Monday, October 23, 2006

The last (lost) day

The end of Ramadan, like the beginning, is determined by the sighting of the new moon. This occasion is marked by the Eid el Fitr festival, where people visit each other, perform social obligations, go out and dine and generally enjoy the fact that they don’t need to fast any more.

Because this occasion is marked by the sighting of the moon, nobody ever knows exactly what day the Eid begins. Different states in the same region, and even different sects in the same country, might celebrate the Eid on different days.

The government last week announced a holiday beginning on Monday (today) just in case the Eid happens to fall on this day. Last night, it was announced that the Eid will actually begin tomorrow, and that today will be the last day of Ramadan.

So, everybody has a day off today, because this was decreed last week, and the Eid is tomorrow. Preparations have already been made; food and sweets for guests have already been purchased. So, people are not at work, not preparing for the Eid and are fasting. What good is such a vacation?

Of course, productivity drops precipitously during Ramadan anyway. However, this is built into the system. This one day has no functional, social or recreational value at all (except for collecting good deeds for the hereafter). It would be better for people to work (such as work is in Ramadan, especially towards the end) rather than hanging out brooding. Can this be fixed?

The beginning of Ramadan and the Eid can actually be calculated. While fundamentalist interpretations reject astronomical calculations, many respected scholars have no problem using modern approaches to this problem. The use of a semi-random approach to this simple problem runs contrary to the policy of a state purporting to advocate science and technology as a solution to our problems. What is science and technology good for if it can’t be used to plan ahead?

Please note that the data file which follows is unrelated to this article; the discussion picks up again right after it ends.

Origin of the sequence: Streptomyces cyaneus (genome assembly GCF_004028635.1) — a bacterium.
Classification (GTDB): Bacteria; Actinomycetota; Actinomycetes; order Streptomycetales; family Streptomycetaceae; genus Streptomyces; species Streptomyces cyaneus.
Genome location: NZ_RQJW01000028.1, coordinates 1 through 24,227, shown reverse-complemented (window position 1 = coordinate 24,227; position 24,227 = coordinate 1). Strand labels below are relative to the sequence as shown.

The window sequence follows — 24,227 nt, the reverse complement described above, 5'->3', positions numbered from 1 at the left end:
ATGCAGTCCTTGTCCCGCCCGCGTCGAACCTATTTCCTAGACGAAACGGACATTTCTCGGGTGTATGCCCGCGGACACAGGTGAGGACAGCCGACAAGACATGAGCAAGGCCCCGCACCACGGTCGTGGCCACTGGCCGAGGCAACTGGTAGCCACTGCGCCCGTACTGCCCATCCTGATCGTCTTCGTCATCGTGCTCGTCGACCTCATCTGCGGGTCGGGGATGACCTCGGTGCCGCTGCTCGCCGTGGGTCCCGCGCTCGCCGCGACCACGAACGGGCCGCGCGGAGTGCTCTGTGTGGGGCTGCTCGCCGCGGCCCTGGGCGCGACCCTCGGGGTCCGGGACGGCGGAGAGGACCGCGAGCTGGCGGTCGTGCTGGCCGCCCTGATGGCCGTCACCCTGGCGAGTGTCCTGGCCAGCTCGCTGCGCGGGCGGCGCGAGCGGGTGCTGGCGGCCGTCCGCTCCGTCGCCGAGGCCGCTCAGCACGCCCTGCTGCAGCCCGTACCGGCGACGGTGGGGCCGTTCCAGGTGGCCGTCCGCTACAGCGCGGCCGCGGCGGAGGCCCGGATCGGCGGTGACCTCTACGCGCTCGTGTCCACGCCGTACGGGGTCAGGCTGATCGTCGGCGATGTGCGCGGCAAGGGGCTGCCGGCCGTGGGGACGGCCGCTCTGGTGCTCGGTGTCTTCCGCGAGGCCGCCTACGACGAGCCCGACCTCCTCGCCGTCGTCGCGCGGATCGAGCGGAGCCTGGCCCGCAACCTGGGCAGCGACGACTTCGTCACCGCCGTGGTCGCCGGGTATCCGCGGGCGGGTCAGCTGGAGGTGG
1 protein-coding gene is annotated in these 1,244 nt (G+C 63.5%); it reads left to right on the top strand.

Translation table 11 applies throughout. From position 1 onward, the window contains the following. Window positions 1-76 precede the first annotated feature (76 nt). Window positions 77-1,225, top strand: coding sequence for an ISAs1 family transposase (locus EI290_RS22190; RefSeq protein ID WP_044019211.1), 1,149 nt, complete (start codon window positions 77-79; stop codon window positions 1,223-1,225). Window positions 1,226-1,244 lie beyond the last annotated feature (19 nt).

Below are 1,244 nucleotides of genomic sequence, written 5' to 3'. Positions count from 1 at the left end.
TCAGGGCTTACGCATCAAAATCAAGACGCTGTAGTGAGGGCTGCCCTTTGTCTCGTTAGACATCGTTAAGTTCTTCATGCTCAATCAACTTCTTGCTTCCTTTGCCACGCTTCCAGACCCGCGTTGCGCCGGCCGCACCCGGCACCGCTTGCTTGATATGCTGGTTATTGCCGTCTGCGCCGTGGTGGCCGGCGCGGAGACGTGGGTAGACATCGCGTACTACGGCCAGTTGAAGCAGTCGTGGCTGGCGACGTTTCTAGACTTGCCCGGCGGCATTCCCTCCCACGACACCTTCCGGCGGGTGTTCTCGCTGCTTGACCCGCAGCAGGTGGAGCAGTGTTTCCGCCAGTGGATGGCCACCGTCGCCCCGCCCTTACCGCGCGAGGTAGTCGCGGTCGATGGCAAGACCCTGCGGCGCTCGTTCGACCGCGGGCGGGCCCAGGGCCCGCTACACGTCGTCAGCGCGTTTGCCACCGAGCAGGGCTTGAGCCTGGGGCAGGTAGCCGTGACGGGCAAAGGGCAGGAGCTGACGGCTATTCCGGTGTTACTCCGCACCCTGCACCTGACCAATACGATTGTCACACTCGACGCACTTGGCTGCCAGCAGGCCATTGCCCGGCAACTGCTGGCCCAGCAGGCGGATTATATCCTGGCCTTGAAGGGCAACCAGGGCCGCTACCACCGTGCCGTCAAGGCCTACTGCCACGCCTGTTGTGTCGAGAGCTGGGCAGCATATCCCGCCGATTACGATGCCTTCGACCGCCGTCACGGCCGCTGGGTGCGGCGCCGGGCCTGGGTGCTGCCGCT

Happy Eid to all!

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8 Comments:

At 10:22 AM, Anonymous bakkouz said...

كل عام وأنت بألف خير ومبروك عليكم العيد
:)

 
At 1:01 PM, Anonymous Khalidah said...

Wallah ya Khalaf, the more important question is: is anyone listening?

Yalla .. kol 3am w inta b alf kheir :)

 
At 3:02 PM, Blogger Khalaf said...

Bakkouz and Khalidah: Kul 3am wa antum bil 6i77a wa al sallameh.

 
At 4:37 PM, Anonymous Iman said...

Khalaf, hope you and your family had a beautiful Ramadan..kol 3am winta bkhair!

All along, the islamic centers across the chicagoland area have said Eid was going to be 'most likely on Tuesday.' Yesterday, tarawee7 prayer was held - meaning that Eid is for certain on Tuesday. Just a bit after midnight, I received 5 msgs from friends saying that the masjids declared Monday as the first day of Eid! This is basically the story of every single Ramadan and Eid that follows...Why can't we rely on astronomical calculations and the calendar?
perhaps maybe because, in a way, it hints of unity?! I have no clue!

Kol 3am wil kol bkhair!

 
At 7:12 PM, Blogger Khalaf said...

Iman: Only Arabs and Muslims could declare with a straight face that failure to agree on when the Eid starts is a sign of unity :)

Happy Eid to you and your loved ones.

 
At 5:13 AM, Anonymous Iman said...

Khalaf, I am not so sure I quite understood your comment?

 
At 5:44 AM, Blogger Khalaf said...

Iman: I just reread your comment and I think I initially misunderstood it. Never mind :)

 
At 12:42 PM, Anonymous kinzi said...

Khalaf,a blessed Eid to you and your family.

Don't feel too bad about the unity and Ramadan thing, my Catholic in-laws told me one of the supposed prophecies from our lady of Fatima was that Mary cries over the fact Catholics and Orthodox don't celebrate Easter the same day. :)

 

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